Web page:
the state and federal level, and a very specific contract with the HHSC.

"The challenge from our perspective was that the contract vehicle was very detailed and prescriptive," he said. "It was very inflexible."

The HHSC built the call centers into its plans with the federal government so it wouldn't have to start a separate approval process for the call centers, according to the report.

"We spent a lot of money on the application, so we just didn't want to throw it away," said Gary Gumbert, the HHSC's CIO. "Why go out and have to go through certification again? It's a waste of money."

Deadline Pressure
The first call centers were scheduled to open in late January 2006 - a pace that became a problem when TIERS wouldn't cooperate with another program slated to power the call centers, according to Flood's report. Instead of pushing back the schedule to allow more time for getting the programs working together, managers stuck with the original timetable and had call-center workers enter enrollment data into TIERS and SAVERR concurrently.

By that time, however, hundreds of HHSC employees who were proficient in SAVERR had taken new jobs because their offices were being replaced by call centers staffed by the contractor's personnel. The low cost of operating and staffing phone bays rather than lots of small local offices was one of the call center plan's most attractive parts. The Texas Legislature hoped to save hundreds of millions of dollars from the switch.

In practice, however, losing that much institutional memory may have come at a heavy cost. "The amount of training was different for the contractor staff, who were brought on in great numbers," Flood said, "but had almost no background knowledge."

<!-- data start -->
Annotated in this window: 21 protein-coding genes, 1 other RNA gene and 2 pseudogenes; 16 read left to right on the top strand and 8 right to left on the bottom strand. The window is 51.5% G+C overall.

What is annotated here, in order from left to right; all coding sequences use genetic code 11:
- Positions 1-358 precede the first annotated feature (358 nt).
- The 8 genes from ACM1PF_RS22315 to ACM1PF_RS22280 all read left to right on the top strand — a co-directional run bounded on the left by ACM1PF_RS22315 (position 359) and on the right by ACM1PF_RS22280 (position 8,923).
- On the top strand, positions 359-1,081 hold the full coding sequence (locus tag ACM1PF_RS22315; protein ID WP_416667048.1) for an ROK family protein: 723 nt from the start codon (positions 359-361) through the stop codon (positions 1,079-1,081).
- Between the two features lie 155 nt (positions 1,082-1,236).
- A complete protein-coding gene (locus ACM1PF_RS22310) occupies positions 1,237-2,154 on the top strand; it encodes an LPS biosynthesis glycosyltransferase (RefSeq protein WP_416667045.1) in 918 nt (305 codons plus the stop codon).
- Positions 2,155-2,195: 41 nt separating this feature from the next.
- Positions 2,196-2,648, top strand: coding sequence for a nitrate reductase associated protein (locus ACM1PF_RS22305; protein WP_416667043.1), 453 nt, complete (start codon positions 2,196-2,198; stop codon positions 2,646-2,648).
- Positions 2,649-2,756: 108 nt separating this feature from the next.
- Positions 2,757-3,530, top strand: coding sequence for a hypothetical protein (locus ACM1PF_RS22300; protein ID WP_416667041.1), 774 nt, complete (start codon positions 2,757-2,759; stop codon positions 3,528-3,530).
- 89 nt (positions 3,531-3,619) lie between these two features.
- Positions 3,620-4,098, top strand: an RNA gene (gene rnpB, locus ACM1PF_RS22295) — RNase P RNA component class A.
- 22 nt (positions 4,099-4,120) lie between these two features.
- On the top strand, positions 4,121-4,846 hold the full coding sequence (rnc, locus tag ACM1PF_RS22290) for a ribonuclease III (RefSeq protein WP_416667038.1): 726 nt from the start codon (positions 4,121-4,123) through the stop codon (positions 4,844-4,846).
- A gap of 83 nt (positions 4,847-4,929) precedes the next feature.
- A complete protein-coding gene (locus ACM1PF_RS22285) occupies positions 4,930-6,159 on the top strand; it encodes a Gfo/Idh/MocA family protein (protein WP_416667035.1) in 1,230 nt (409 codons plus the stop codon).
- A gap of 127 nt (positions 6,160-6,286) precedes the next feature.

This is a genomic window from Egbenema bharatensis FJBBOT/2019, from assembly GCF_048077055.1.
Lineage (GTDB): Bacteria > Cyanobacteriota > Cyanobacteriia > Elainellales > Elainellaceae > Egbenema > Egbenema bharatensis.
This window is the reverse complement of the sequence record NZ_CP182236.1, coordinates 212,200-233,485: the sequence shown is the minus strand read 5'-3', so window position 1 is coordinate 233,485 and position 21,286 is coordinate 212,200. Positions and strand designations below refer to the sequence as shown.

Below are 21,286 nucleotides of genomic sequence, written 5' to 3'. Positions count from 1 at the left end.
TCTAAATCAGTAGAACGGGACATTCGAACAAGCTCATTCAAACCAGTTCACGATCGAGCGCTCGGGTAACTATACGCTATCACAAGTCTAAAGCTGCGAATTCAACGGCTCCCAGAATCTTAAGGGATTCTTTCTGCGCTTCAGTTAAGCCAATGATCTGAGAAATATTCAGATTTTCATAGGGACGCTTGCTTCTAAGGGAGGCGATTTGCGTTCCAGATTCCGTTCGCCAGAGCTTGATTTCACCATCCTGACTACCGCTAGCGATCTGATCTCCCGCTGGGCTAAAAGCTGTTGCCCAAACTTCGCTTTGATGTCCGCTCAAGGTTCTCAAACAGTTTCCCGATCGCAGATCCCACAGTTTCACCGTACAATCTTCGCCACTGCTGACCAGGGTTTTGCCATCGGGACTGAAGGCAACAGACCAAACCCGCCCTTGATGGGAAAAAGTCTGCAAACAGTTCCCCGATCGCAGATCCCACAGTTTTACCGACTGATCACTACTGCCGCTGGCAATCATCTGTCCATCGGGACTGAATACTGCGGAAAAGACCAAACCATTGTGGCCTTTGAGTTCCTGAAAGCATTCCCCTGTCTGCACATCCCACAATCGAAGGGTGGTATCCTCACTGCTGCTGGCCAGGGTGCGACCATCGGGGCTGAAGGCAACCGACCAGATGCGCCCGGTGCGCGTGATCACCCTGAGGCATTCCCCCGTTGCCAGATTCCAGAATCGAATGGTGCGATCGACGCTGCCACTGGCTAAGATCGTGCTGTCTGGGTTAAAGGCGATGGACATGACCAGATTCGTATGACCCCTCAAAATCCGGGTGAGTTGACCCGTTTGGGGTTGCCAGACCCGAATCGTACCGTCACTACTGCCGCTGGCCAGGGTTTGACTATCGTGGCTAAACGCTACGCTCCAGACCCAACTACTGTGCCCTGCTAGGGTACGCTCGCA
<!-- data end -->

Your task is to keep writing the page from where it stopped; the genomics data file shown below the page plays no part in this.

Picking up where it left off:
Gumbert said getting staff - new and old - comfortable with the new program, when some had been using SAVERR for 30 years, has been a huge challenge, but an unavoidable one.

"I wish I could make it easy, but it's just painful for the current staff," he said, adding that the agency is hoping to set up new training labs to help bring employees up to speed.

Things You Can't Plan For
Any large program like TIERS runs within some margin of error, McCurley said. For instance, SAVERR had an error rate of 5 percent to 7 percent. But TIERS was under the microscope because of the hype associated with the call center switch. When the pilot indicated there were problems with the application, public outcry was swift because social services are of such vital importance and under such close watch by the media.

Furthermore, it's difficult to predict how employees will adapt to new programs and which mistakes they will make, McCurley said, explaining that those factors are why an agency starts with a pilot and makes adjustments to employees' actions.

"No matter how good a job you do of drawing up the process in a lab, [employees are] going to do what they're going to do," he said. "You really have very little control over their behavior."

The HHSC cut off its call-center contract with Accenture in March, and the controversy around TIERS and the push for private call centers came to a boil in April, with the release of Flood's report and a series of Legislative hearings. House committees questioned Albert Hawkins, executive commissioner of the HHSC, on management decisions and ultimately put the program under closer Legislative oversight.

"When you're doing a project this massive, it's a best practice to be sure you have a single point of oversight," Flood said. "That oversight makes sure that the technology side of the house communicates with the business side of the house. So it's not a tech marvel that produces

Patrick Michels  |  Contributing Writer
Patrick Michels is based in San Francisco and Austin, Texas. He writes for Government Technology, Texas Technology and Emergency Management magazines.